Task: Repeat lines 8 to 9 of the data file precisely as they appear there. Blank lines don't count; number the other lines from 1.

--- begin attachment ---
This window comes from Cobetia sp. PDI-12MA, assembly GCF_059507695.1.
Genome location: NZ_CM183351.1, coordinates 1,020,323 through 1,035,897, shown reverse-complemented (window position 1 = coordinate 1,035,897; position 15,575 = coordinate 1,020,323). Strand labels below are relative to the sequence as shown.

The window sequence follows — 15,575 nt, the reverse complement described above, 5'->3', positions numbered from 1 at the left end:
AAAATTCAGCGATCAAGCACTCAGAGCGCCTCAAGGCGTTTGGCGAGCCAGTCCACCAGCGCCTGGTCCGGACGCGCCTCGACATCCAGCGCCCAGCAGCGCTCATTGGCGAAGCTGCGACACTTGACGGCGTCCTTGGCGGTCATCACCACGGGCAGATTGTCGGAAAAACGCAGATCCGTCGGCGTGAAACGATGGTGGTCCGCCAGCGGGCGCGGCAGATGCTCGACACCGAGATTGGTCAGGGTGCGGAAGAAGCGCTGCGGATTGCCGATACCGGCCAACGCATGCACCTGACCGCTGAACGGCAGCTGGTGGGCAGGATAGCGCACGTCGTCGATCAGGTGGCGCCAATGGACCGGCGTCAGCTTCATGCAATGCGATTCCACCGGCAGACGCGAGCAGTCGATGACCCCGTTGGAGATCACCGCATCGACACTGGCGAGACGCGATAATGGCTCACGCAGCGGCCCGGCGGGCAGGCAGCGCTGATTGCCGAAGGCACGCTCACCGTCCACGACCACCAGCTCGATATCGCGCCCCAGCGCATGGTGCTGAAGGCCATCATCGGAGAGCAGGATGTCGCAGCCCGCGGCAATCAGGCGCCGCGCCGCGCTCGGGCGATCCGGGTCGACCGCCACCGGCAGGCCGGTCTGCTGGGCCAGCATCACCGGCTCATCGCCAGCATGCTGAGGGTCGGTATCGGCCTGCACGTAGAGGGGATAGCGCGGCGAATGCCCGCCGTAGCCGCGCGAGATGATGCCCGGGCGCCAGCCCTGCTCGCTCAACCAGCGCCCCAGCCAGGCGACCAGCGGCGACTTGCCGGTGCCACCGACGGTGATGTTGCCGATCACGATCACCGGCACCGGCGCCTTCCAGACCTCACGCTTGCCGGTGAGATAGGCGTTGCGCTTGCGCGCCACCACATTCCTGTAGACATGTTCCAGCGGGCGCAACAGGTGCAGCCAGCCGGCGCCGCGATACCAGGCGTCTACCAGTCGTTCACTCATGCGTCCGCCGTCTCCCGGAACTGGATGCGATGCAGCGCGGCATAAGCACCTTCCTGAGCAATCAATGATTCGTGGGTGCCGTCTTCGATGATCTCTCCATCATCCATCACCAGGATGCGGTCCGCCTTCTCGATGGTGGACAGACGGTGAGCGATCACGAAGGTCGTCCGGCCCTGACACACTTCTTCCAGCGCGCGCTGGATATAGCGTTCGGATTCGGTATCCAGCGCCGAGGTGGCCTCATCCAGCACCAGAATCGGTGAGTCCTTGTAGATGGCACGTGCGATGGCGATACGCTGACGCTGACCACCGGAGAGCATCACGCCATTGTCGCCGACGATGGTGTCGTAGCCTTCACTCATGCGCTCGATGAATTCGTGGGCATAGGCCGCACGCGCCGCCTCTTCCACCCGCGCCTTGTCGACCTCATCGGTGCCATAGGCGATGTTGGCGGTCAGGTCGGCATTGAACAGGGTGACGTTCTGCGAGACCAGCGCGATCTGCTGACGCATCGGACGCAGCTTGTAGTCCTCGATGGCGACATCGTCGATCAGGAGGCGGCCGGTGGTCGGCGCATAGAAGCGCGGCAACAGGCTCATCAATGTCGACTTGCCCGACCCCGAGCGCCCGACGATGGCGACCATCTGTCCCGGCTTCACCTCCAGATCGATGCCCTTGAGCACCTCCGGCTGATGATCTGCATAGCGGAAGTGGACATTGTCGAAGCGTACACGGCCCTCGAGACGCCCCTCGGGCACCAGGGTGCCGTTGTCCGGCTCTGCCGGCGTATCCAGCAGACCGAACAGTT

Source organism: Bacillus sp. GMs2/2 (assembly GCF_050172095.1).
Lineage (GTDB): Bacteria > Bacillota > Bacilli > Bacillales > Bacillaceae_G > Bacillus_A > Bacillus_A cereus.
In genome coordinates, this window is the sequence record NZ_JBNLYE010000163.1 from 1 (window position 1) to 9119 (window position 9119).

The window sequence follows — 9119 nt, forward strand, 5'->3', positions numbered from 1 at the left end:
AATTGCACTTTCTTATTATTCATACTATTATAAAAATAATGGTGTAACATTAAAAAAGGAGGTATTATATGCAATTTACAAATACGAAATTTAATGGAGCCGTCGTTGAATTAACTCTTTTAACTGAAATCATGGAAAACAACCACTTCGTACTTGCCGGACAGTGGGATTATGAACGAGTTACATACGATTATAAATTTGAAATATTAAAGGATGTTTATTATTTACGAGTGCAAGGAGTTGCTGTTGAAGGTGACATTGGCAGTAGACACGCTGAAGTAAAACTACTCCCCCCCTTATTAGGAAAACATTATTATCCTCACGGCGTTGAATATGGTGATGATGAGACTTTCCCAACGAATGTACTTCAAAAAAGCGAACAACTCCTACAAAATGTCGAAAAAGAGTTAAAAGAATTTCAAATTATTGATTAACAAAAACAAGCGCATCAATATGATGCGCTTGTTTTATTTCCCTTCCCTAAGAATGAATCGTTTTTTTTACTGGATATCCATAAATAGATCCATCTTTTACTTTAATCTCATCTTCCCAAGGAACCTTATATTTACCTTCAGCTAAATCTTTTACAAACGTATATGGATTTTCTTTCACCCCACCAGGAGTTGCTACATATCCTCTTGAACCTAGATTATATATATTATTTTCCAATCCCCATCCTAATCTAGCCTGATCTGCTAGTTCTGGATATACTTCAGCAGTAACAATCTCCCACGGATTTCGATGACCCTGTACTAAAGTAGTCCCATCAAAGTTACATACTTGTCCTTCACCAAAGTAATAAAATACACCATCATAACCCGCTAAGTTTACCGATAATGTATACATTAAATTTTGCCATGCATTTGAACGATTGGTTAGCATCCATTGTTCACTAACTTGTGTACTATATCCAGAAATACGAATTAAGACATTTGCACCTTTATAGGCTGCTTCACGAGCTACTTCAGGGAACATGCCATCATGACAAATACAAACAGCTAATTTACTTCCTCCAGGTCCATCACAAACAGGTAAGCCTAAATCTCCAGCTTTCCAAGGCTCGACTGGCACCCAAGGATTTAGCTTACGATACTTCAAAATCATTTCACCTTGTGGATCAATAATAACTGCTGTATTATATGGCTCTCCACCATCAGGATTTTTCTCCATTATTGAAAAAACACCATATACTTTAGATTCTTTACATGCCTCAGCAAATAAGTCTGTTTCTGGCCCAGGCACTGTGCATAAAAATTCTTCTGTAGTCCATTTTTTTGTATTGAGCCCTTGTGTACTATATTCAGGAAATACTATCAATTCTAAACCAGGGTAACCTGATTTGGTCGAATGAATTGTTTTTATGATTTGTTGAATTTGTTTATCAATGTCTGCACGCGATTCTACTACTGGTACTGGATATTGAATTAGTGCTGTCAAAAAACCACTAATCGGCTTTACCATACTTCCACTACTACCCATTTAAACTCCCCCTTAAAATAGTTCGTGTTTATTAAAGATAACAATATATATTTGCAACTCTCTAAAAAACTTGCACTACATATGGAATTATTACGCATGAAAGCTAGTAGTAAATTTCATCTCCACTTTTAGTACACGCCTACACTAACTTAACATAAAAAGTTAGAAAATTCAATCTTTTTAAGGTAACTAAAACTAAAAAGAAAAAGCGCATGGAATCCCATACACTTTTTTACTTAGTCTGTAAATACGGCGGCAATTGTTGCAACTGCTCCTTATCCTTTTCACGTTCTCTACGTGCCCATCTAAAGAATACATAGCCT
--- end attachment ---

The window sequence follows — 9119 nt, forward strand, 5'->3', positions numbered from 1 at the left end:
AATTGCACTTTCTTATTATTCATACTATTATAAAAATAATGGTGTAACATTAAAAAAGGAGGTATTATATGCAATTTACAAATACGAAATTTAATGGAGCCGTCGTTGAATTAACTCTTTTAACTGAAATCATGGAAAACAACCACTTCGTACTTGCCGGACAGTGGGATTATGAACGAGTTACATACGATTATAAATTTGAAATATTAAAGGATGTTTATTATTTACGAGTGCAAGGAGTTGCTGTTGAAGGTGACATTGGCAGTAGACACGCTGAAGTAAAACTACTCCCCCCCTTATTAGGAAAACATTATTATCCTCACGGCGTTGAATATGGTGATGATGAGACTTTCCCAACGAATGTACTTCAAAAAAGCGAACAACTCCTACAAAATGTCGAAAAAGAGTTAAAAGAATTTCAAATTATTGATTAACAAAAACAAGCGCATCAATATGATGCGCTTGTTTTATTTCCCTTCCCTAAGAATGAATCGTTTTTTTTACTGGATATCCATAAATAGATCCATCTTTTACTTTAATCTCATCTTCCCAAGGAACCTTATATTTACCTTCAGCTAAATCTTTTACAAACGTATATGGATTTTCTTTCACCCCACCAGGAGTTGCTACATATCCTCTTGAACCTAGATTATATATATTATTTTCCAATCCCCATCCTAATCTAGCCTGATCTGCTAGTTCTGGATATACTTCAGCAGTAACAATCTCCCACGGATTTCGATGACCCTGTACTAAAGTAGTCCCATCAAAGTTACATACTTGTCCTTCACCAAAGTAATAAAATACACCATCATAACCCGCTAAGTTTACCGATAATGTATACATTAAATTTTGCCATGCATTTGAACGATTGGTTAGCATCCATTGTTCACTAACTTGTGTACTATATCCAGAAATACGAATTAAGACATTTGCACCTTTATAGGCTGCTTCACGAGCTACTTCAGGGAACATGCCATCATGACAAATACAAACAGCTAATTTACTTCCTCCAGGTCCATCACAAACAGGTAAGCCTAAATCTCCAGCTTTCCAAGGCTCGACTGGCACCCAAGGATTTAGCTTACGATACTTCAAAATCATTTCACCTTGTGGATCAATAATAACTGCTGTATTATATGGCTCTCCACCATCAGGATTTTTCTCCATTATTGAAAAAACACCATATACTTTAGATTCTTTACATGCCTCAGCAAATAAGTCTGTTTCTGGCCCAGGCACTGTGCATAAAAATTCTTCTGTAGTCCATTTTTTTGTATTGAGCCCTTGTGTACTATATTCAGGAAATACTATCAATTCTAAACCAGGGTAACCTGATTTGGTCGAATGAATTGTTTTTATGATTTGTTGAATTTGTTTATCAATGTCTGCACGCGATTCTACTACTGGTACTGGATATTGAATTAGTGCTGTCAAAAAACCACTAATCGGCTTTACCATACTTCCACTACTACCCATTTAAACTCCCCCTTAAAATAGTTCGTGTTTATTAAAGATAACAATATATATTTGCAACTCTCTAAAAAACTTGCACTACATATGGAATTATTACGCATGAAAGCTAGTAGTAAATTTCATCTCCACTTTTAGTACACGCCTACACTAACTTAACATAAAAAGTTAGAAAATTCAATCTTTTTAAGGTAACTAAAACTAAAAAGAAAAAGCGCATGGAATCCCATACACTTTTTTACTTAGTCTGTAAATACGGCGGCAATTGTTGCAACTGCTCCTTATCCTTTTCACGTTCTCTACGTGCCCATCTAAAGAATACATAGCCT